• Thick shards of glass both in, and outside of, the fire ring at our camp at the lake’s northeast corner (a site which we chose in part for its absence of toilet paper, soiled or otherwise).
• Charred shells of aluminum beer cans — all those with still-legible labels were, predictably, Keystone Lights — in each of the half dozen or so fire rings we walked past.
Now my knowledge of chemistry barely extends beyond understanding that the periodic table is not in alphabetical order. But I feel confident in saying that the temperature required to immolate aluminum cannot be achieved by igniting chunks of subalpine fir and Engelmann spruce, the two main fuels available at Baldy Lake.
Curiously, it seems that the Keystone drinkers were capable of lugging in full cans but they balked at carrying the empties — I say curious because the beer, after all, is the real burden, weight-wise, in a beer can.
Stranger still was the collection of four Keystone cans, unopened, that were standing, in vaguely Stonehenge fashion, on a fire ring rock when we got to the lake. The cans, still unmolested and still enigmatic, remained when we hiked past the next morning.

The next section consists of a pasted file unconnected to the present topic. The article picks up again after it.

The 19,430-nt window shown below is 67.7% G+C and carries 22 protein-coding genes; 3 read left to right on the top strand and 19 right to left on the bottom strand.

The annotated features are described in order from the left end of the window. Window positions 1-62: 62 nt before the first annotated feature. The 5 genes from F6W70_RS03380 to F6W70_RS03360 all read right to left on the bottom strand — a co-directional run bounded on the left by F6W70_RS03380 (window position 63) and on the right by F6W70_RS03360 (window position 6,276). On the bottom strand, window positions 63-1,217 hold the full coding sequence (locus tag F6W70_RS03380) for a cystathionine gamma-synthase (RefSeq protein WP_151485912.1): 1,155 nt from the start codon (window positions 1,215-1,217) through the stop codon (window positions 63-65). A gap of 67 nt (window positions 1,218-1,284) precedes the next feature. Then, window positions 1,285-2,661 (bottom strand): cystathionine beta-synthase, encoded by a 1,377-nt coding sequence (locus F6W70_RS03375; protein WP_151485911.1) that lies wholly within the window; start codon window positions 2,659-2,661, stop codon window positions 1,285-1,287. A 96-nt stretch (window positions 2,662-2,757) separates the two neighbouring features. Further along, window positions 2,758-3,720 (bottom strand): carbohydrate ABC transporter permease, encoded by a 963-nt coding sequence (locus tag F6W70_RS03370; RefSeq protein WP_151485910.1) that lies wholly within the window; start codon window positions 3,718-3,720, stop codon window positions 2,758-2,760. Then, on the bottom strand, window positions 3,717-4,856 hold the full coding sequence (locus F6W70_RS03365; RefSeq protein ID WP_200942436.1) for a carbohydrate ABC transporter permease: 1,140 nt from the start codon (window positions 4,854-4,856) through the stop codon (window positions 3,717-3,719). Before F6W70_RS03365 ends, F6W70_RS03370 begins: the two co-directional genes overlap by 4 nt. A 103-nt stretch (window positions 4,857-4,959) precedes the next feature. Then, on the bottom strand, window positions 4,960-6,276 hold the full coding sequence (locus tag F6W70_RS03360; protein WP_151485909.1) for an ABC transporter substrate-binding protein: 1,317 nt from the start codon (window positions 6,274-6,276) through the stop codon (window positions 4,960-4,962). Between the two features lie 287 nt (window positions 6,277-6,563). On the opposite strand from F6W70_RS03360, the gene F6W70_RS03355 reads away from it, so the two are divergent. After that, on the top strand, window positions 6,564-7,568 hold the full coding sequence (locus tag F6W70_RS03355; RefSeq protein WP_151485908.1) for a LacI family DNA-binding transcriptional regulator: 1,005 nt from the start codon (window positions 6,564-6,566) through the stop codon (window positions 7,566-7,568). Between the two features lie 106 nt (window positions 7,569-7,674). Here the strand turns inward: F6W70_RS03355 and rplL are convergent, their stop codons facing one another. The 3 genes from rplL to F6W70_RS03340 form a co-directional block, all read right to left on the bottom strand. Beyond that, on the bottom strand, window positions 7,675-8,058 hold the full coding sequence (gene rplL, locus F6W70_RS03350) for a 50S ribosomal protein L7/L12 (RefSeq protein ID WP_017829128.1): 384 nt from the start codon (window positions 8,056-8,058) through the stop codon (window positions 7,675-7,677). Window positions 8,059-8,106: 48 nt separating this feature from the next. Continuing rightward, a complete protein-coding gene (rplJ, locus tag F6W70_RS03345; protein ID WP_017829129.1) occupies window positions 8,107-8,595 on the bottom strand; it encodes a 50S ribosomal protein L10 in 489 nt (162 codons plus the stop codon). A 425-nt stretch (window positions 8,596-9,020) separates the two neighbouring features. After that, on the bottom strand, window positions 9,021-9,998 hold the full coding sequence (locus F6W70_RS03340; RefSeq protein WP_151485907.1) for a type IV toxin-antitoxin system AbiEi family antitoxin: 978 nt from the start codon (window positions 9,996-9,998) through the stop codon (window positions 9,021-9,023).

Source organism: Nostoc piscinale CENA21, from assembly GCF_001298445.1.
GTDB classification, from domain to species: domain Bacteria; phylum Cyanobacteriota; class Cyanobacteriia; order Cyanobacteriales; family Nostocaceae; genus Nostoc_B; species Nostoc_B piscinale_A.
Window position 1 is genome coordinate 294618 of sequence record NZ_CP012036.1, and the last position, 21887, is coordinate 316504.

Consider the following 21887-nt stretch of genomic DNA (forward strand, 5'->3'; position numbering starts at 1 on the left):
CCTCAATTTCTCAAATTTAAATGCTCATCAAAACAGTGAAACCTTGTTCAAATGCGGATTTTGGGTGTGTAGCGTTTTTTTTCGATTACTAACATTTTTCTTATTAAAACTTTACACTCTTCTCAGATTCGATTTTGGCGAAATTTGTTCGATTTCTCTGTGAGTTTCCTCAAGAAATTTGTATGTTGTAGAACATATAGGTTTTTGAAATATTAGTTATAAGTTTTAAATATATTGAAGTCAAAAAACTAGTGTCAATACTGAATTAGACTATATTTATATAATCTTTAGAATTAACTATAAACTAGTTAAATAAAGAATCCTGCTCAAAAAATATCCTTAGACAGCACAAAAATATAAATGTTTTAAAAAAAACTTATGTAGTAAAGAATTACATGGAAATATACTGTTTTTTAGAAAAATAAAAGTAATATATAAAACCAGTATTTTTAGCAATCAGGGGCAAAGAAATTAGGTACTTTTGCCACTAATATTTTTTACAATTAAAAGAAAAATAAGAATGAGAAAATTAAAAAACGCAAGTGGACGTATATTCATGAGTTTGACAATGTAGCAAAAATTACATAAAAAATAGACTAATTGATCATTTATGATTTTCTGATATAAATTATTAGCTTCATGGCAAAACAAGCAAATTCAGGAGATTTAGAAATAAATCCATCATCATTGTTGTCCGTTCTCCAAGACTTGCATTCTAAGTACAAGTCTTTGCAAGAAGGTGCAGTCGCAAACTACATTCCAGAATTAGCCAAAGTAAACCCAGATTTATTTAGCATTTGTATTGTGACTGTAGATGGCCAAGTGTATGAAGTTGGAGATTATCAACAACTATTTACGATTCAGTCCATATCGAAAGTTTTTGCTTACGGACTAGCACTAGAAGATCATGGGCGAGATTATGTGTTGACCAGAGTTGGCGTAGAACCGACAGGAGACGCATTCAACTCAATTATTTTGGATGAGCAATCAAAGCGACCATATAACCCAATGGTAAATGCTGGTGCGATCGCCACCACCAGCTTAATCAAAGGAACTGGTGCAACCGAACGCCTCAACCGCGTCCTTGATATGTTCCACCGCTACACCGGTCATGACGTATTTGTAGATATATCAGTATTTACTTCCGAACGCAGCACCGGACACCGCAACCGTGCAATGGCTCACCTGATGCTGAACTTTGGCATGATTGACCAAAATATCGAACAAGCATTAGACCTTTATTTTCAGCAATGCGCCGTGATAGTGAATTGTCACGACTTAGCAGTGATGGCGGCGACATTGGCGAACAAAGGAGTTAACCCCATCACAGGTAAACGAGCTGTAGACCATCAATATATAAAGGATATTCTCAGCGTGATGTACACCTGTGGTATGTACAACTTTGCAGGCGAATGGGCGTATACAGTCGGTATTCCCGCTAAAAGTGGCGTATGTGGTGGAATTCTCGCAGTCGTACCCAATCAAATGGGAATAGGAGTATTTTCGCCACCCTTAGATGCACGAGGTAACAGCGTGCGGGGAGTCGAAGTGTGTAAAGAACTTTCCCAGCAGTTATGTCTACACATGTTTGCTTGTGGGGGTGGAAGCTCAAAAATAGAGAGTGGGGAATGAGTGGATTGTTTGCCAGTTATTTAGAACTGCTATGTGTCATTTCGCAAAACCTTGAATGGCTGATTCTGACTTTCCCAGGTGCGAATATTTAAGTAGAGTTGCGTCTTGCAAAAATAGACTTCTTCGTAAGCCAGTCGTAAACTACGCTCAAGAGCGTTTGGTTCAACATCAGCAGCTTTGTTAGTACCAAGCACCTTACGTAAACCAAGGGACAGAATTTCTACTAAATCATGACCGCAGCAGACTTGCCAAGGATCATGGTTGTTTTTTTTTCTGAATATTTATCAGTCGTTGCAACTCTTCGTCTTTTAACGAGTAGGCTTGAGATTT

(We might have popped one open, but it wasn’t yet 9 a.m.)
The most likely explanation for these various defacements, it seems to me, is that Baldy Lake is much closer to a road than most wilderness lakes are.
One of the two trailheads is barely a mile from the lake’s shore — an easy stroll with only minor ups and downs.
Most of the lakes in the Eagle Cap Wilderness, by contrast, lie several miles from — and a couple thousand feet of altitude above — the closest road.